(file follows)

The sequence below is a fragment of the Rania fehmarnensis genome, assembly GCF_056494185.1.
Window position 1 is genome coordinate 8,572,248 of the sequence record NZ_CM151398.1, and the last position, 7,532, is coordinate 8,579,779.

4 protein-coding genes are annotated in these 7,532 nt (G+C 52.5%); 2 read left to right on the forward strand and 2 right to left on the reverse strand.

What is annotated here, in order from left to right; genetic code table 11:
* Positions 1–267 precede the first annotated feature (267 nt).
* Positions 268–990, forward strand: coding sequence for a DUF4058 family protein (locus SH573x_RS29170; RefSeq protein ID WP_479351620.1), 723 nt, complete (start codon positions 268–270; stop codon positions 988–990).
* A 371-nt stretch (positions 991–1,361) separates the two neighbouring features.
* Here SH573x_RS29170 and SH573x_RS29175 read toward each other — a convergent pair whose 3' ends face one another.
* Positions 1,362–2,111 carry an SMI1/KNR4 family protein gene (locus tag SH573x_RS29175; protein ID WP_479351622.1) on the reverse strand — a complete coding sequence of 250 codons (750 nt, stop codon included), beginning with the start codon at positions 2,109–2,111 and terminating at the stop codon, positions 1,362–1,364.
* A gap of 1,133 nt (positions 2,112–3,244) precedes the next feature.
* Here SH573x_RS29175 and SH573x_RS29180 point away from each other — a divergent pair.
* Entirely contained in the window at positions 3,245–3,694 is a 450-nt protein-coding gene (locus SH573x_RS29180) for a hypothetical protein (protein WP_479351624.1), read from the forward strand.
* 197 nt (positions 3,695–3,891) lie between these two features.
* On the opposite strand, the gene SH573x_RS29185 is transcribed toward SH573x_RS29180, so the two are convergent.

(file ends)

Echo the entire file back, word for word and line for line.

The sequence below is a fragment of the Rania fehmarnensis genome, assembly GCF_056494185.1.
Window position 1 is genome coordinate 8,572,248 of the sequence record NZ_CM151398.1, and the last position, 7,532, is coordinate 8,579,779.

4 protein-coding genes are annotated in these 7,532 nt (G+C 52.5%); 2 read left to right on the forward strand and 2 right to left on the reverse strand.

What is annotated here, in order from left to right; genetic code table 11:
* Positions 1–267 precede the first annotated feature (267 nt).
* Positions 268–990, forward strand: coding sequence for a DUF4058 family protein (locus SH573x_RS29170; RefSeq protein ID WP_479351620.1), 723 nt, complete (start codon positions 268–270; stop codon positions 988–990).
* A 371-nt stretch (positions 991–1,361) separates the two neighbouring features.
* Here SH573x_RS29170 and SH573x_RS29175 read toward each other — a convergent pair whose 3' ends face one another.
* Positions 1,362–2,111 carry an SMI1/KNR4 family protein gene (locus tag SH573x_RS29175; protein ID WP_479351622.1) on the reverse strand — a complete coding sequence of 250 codons (750 nt, stop codon included), beginning with the start codon at positions 2,109–2,111 and terminating at the stop codon, positions 1,362–1,364.
* A gap of 1,133 nt (positions 2,112–3,244) precedes the next feature.
* Here SH573x_RS29175 and SH573x_RS29180 point away from each other — a divergent pair.
* Entirely contained in the window at positions 3,245–3,694 is a 450-nt protein-coding gene (locus SH573x_RS29180) for a hypothetical protein (protein WP_479351624.1), read from the forward strand.
* 197 nt (positions 3,695–3,891) lie between these two features.
* On the opposite strand, the gene SH573x_RS29185 is transcribed toward SH573x_RS29180, so the two are convergent.